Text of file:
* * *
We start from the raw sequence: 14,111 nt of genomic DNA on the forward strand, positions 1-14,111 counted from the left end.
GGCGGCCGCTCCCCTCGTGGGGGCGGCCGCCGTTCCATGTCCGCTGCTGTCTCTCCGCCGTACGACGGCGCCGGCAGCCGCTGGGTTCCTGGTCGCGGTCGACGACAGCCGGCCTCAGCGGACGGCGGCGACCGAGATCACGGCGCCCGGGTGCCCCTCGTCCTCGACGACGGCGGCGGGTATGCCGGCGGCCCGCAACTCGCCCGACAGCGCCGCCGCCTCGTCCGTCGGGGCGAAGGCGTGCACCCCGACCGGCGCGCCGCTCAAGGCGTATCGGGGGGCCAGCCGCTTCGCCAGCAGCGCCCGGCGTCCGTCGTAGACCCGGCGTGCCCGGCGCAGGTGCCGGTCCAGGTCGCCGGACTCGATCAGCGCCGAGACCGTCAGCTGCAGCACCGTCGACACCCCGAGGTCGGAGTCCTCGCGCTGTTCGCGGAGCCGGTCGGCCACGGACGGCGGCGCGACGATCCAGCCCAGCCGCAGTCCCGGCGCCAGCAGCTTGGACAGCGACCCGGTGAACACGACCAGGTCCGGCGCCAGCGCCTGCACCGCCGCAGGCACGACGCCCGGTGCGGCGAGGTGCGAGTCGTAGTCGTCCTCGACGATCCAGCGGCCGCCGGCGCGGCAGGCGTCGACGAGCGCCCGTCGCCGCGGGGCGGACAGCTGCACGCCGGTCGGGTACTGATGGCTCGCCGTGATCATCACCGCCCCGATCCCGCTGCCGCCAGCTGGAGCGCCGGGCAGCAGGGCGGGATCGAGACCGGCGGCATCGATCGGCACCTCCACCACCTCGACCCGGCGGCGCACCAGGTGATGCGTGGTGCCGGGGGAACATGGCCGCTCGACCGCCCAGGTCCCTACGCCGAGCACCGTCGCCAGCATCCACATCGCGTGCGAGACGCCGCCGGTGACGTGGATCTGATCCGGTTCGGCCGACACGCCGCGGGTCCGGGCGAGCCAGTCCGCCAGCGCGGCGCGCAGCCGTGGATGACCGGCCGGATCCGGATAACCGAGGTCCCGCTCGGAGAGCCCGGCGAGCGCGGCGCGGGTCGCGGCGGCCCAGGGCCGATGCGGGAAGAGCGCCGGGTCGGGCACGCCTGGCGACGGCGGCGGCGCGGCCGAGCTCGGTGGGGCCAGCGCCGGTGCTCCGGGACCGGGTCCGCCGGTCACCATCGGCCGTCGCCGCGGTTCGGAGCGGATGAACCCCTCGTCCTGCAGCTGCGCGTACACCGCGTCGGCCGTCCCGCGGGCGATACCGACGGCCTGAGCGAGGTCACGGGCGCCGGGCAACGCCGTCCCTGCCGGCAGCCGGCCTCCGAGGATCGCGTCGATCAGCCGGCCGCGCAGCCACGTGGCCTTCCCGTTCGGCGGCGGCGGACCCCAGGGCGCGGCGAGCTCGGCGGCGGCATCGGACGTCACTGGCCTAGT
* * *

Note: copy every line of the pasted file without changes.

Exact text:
We start from the raw sequence: 14,111 nt of genomic DNA on the forward strand, positions 1-14,111 counted from the left end.
GGCGGCCGCTCCCCTCGTGGGGGCGGCCGCCGTTCCATGTCCGCTGCTGTCTCTCCGCCGTACGACGGCGCCGGCAGCCGCTGGGTTCCTGGTCGCGGTCGACGACAGCCGGCCTCAGCGGACGGCGGCGACCGAGATCACGGCGCCCGGGTGCCCCTCGTCCTCGACGACGGCGGCGGGTATGCCGGCGGCCCGCAACTCGCCCGACAGCGCCGCCGCCTCGTCCGTCGGGGCGAAGGCGTGCACCCCGACCGGCGCGCCGCTCAAGGCGTATCGGGGGGCCAGCCGCTTCGCCAGCAGCGCCCGGCGTCCGTCGTAGACCCGGCGTGCCCGGCGCAGGTGCCGGTCCAGGTCGCCGGACTCGATCAGCGCCGAGACCGTCAGCTGCAGCACCGTCGACACCCCGAGGTCGGAGTCCTCGCGCTGTTCGCGGAGCCGGTCGGCCACGGACGGCGGCGCGACGATCCAGCCCAGCCGCAGTCCCGGCGCCAGCAGCTTGGACAGCGACCCGGTGAACACGACCAGGTCCGGCGCCAGCGCCTGCACCGCCGCAGGCACGACGCCCGGTGCGGCGAGGTGCGAGTCGTAGTCGTCCTCGACGATCCAGCGGCCGCCGGCGCGGCAGGCGTCGACGAGCGCCCGTCGCCGCGGGGCGGACAGCTGCACGCCGGTCGGGTACTGATGGCTCGCCGTGATCATCACCGCCCCGATCCCGCTGCCGCCAGCTGGAGCGCCGGGCAGCAGGGCGGGATCGAGACCGGCGGCATCGATCGGCACCTCCACCACCTCGACCCGGCGGCGCACCAGGTGATGCGTGGTGCCGGGGGAACATGGCCGCTCGACCGCCCAGGTCCCTACGCCGAGCACCGTCGCCAGCATCCACATCGCGTGCGAGACGCCGCCGGTGACGTGGATCTGATCCGGTTCGGCCGACACGCCGCGGGTCCGGGCGAGCCAGTCCGCCAGCGCGGCGCGCAGCCGTGGATGACCGGCCGGATCCGGATAACCGAGGTCCCGCTCGGAGAGCCCGGCGAGCGCGGCGCGGGTCGCGGCGGCCCAGGGCCGATGCGGGAAGAGCGCCGGGTCGGGCACGCCTGGCGACGGCGGCGGCGCGGCCGAGCTCGGTGGGGCCAGCGCCGGTGCTCCGGGACCGGGTCCGCCGGTCACCATCGGCCGTCGCCGCGGTTCGGAGCGGATGAACCCCTCGTCCTGCAGCTGCGCGTACACCGCGTCGGCCGTCCCGCGGGCGATACCGACGGCCTGAGCGAGGTCACGGGCGCCGGGCAACGCCGTCCCTGCCGGCAGCCGGCCTCCGAGGATCGCGTCGATCAGCCGGCCGCGCAGCCACGTGGCCTTCCCGTTCGGCGGCGGCGGACCCCAGGGCGCGGCGAGCTCGGCGGCGGCATCGGACGTCACTGGCCTAGT